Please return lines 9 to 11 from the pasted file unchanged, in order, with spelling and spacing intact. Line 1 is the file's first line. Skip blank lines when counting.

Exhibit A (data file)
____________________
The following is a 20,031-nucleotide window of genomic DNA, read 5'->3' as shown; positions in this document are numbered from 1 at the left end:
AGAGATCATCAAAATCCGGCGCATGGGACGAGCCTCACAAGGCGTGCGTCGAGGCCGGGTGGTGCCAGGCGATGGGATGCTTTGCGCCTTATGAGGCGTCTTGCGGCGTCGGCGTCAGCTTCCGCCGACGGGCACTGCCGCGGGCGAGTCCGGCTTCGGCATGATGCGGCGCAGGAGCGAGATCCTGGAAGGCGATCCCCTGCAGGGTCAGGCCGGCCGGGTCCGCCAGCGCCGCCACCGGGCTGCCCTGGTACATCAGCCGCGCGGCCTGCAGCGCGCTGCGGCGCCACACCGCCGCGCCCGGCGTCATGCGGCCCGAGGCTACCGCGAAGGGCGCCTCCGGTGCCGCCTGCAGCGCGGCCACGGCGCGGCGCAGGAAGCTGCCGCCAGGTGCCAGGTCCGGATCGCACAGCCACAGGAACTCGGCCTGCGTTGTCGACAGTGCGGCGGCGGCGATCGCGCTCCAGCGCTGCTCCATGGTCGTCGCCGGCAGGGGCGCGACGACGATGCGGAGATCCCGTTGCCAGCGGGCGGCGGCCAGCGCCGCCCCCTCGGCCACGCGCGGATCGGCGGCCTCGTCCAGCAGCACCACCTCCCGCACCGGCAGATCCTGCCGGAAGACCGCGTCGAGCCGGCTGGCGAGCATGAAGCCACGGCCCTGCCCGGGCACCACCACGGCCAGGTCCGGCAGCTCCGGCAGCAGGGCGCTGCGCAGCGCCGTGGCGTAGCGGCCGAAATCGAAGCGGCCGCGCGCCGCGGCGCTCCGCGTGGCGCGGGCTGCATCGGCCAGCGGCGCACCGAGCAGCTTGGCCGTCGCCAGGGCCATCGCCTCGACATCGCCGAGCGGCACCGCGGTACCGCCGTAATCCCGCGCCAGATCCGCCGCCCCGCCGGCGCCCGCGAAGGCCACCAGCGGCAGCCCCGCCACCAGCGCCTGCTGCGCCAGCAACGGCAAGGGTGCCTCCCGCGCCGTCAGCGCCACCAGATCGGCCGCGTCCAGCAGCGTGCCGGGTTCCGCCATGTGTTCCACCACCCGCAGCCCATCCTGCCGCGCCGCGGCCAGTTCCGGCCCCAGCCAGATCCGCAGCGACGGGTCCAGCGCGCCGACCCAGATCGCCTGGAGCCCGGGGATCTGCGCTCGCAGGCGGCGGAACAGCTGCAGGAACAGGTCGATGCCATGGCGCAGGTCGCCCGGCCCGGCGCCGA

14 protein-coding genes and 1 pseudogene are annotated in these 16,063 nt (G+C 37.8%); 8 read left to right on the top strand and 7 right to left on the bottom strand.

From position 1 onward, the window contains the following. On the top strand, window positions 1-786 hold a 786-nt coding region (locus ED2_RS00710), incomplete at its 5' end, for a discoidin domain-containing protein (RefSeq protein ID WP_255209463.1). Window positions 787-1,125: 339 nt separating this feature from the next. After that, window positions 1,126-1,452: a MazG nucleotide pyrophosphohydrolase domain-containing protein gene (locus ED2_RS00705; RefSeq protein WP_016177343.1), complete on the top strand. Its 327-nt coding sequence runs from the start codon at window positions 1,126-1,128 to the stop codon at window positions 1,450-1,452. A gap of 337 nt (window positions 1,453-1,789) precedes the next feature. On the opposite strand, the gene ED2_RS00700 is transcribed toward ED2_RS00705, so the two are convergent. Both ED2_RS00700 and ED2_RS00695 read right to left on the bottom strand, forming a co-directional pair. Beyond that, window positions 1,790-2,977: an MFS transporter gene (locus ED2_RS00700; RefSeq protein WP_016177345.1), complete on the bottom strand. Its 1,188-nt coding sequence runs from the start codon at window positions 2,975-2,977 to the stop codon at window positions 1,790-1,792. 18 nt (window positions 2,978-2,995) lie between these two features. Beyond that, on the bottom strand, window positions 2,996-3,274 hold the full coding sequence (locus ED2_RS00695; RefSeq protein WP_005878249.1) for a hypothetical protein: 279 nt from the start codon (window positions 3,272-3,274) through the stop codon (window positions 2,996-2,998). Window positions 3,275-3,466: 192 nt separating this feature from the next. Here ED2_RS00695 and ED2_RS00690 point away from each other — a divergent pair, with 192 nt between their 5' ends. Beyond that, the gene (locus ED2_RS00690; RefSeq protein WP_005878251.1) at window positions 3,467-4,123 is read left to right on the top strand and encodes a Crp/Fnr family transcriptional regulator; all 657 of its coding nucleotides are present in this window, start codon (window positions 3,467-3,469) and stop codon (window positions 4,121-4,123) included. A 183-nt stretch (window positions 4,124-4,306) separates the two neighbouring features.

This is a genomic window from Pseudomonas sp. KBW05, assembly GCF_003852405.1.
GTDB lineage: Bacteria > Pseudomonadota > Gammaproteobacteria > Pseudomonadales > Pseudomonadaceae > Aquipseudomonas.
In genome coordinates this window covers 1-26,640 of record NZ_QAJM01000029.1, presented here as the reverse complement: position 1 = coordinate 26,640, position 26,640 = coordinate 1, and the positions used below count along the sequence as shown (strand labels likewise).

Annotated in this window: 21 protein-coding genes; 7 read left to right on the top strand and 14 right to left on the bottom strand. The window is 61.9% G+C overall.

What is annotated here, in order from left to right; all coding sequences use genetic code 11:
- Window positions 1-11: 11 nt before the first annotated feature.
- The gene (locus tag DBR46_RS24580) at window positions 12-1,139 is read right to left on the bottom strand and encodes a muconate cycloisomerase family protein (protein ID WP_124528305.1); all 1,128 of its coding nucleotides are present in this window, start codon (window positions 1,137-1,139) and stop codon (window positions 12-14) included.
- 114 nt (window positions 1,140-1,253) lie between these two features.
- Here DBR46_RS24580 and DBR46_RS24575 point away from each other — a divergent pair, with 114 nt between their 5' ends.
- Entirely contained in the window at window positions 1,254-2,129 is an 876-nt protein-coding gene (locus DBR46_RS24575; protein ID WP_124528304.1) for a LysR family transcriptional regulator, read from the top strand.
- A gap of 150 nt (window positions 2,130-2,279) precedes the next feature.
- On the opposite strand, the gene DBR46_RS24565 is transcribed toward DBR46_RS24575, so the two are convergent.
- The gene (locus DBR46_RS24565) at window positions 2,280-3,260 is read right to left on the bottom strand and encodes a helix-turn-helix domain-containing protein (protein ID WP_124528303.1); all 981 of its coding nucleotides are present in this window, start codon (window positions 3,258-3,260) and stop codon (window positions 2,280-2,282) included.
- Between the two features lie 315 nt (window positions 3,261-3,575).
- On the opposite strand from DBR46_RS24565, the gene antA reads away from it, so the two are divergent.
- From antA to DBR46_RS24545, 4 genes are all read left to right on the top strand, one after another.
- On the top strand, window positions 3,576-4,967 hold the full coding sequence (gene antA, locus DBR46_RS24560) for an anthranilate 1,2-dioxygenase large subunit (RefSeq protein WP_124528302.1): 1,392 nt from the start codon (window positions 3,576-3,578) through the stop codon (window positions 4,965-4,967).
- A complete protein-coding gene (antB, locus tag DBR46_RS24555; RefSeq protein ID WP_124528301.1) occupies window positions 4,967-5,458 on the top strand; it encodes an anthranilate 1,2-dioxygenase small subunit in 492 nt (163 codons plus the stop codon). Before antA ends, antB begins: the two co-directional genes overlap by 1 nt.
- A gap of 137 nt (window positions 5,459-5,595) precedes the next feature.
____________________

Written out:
What is annotated here, in order from left to right; all coding sequences use genetic code 11:
- Window positions 1-11: 11 nt before the first annotated feature.
- The gene (locus tag DBR46_RS24580) at window positions 12-1,139 is read right to left on the bottom strand and encodes a muconate cycloisomerase family protein (protein ID WP_124528305.1); all 1,128 of its coding nucleotides are present in this window, start codon (window positions 1,137-1,139) and stop codon (window positions 12-14) included.